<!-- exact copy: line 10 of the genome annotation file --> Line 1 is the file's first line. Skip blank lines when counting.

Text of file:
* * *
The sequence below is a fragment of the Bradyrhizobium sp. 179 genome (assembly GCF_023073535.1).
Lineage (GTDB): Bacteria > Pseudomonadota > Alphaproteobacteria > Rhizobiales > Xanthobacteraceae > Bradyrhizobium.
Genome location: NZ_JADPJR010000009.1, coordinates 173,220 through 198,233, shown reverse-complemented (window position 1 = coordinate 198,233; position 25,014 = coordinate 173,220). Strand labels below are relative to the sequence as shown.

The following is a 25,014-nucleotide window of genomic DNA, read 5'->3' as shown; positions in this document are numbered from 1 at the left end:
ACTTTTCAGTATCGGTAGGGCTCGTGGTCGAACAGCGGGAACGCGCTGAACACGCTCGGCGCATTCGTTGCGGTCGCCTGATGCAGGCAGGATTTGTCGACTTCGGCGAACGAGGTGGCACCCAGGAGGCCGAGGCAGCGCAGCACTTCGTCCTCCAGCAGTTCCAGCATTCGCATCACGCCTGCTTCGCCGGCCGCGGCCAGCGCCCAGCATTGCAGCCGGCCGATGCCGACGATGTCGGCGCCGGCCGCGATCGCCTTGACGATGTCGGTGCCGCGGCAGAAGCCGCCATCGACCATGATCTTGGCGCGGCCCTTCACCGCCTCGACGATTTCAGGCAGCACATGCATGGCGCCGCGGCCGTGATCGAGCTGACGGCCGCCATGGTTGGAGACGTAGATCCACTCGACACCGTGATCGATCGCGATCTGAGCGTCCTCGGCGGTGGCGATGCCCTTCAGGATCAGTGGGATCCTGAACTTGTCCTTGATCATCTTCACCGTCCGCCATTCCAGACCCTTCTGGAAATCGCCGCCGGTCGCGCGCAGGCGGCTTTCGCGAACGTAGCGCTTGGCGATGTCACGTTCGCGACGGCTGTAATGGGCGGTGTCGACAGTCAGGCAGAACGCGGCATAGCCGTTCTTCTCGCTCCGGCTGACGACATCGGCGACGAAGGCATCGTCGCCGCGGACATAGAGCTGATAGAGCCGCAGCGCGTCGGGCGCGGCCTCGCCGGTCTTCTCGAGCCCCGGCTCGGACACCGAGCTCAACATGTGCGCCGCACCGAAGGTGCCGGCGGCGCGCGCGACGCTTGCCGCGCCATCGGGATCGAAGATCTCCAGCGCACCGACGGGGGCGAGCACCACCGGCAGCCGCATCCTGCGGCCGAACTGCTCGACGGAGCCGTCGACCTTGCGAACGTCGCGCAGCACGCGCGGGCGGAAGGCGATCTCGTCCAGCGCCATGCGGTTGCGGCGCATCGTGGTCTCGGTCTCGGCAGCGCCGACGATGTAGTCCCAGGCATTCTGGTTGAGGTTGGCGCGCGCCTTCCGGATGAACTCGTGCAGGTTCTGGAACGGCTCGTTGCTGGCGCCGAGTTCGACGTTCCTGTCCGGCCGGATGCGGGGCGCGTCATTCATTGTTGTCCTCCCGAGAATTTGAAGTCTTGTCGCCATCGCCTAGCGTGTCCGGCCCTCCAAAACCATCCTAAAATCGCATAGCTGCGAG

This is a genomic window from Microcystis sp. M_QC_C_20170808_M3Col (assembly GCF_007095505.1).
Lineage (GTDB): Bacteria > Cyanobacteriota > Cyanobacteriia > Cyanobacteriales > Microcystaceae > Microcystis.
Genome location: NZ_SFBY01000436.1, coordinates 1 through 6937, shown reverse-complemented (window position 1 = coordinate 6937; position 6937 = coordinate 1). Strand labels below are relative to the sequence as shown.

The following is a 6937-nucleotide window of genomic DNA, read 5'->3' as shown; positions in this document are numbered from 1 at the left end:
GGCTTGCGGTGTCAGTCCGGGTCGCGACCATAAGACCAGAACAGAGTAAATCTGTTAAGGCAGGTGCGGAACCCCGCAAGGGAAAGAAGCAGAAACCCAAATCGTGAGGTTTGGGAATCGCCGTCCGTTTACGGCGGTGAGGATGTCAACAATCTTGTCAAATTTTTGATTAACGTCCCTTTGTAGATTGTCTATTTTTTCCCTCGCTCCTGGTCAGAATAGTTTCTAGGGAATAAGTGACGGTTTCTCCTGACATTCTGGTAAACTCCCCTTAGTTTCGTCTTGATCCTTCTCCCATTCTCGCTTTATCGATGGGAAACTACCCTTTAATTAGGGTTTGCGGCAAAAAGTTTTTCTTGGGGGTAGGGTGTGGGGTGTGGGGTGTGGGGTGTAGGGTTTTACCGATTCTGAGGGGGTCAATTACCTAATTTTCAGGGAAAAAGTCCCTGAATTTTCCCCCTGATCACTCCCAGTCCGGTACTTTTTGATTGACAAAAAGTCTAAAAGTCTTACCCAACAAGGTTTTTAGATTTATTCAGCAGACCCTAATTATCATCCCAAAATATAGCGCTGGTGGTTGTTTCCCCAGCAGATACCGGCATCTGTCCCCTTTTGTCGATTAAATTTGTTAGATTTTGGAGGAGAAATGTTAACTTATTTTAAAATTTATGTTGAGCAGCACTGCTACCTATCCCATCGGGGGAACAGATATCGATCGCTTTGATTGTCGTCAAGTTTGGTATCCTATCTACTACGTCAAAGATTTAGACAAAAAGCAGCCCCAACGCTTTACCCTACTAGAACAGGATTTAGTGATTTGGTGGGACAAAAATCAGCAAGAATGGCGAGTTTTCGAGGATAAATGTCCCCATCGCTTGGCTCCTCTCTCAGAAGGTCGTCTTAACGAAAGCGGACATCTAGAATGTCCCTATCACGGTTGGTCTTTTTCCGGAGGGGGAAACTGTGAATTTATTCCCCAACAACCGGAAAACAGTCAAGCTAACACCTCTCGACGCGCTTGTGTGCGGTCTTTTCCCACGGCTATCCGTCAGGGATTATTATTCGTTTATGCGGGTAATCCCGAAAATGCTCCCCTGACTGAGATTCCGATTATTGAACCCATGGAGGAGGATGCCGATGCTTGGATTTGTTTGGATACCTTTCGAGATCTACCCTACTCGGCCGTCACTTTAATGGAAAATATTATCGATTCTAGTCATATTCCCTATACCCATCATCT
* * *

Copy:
GGCTTGCGGTGTCAGTCCGGGTCGCGACCATAAGACCAGAACAGAGTAAATCTGTTAAGGCAGGTGCGGAACCCCGCAAGGGAAAGAAGCAGAAACCCAAATCGTGAGGTTTGGGAATCGCCGTCCGTTTACGGCGGTGAGGATGTCAACAATCTTGTCAAATTTTTGATTAACGTCCCTTTGTAGATTGTCTATTTTTTCCCTCGCTCCTGGTCAGAATAGTTTCTAGGGAATAAGTGACGGTTTCTCCTGACATTCTGGTAAACTCCCCTTAGTTTCGTCTTGATCCTTCTCCCATTCTCGCTTTATCGATGGGAAACTACCCTTTAATTAGGGTTTGCGGCAAAAAGTTTTTCTTGGGGGTAGGGTGTGGGGTGTGGGGTGTGGGGTGTAGGGTTTTACCGATTCTGAGGGGGTCAATTACCTAATTTTCAGGGAAAAAGTCCCTGAATTTTCCCCCTGATCACTCCCAGTCCGGTACTTTTTGATTGACAAAAAGTCTAAAAGTCTTACCCAACAAGGTTTTTAGATTTATTCAGCAGACCCTAATTATCATCCCAAAATATAGCGCTGGTGGTTGTTTCCCCAGCAGATACCGGCATCTGTCCCCTTTTGTCGATTAAATTTGTTAGATTTTGGAGGAGAAATGTTAACTTATTTTAAAATTTATGTTGAGCAGCACTGCTACCTATCCCATCGGGGGAACAGATATCGATCGCTTTGATTGTCGTCAAGTTTGGTATCCTATCTACTACGTCAAAGATTTAGACAAAAAGCAGCCCCAACGCTTTACCCTACTAGAACAGGATTTAGTGATTTGGTGGGACAAAAATCAGCAAGAATGGCGAGTTTTCGAGGATAAATGTCCCCATCGCTTGGCTCCTCTCTCAGAAGGTCGTCTTAACGAAAGCGGACATCTAGAATGTCCCTATCACGGTTGGTCTTTTTCCGGAGGGGGAAACTGTGAATTTATTCCCCAACAACCGGAAAACAGTCAAGCTAACACCTCTCGACGCGCTTGTGTGCGGTCTTTTCCCACGGCTATCCGTCAGGGATTATTATTCGTTTATGCGGGTAATCCCGAAAATGCTCCCCTGACTGAGATTCCGATTATTGAACCCATGGAGGAGGATGCCGATGCTTGGATTTGTTTGGATACCTTTCGAGATCTACCCTACTCGGCCGTCACTTTAATGGAAAATATTATCGATTCTAGTCATATTCCCTATACCCATCATCT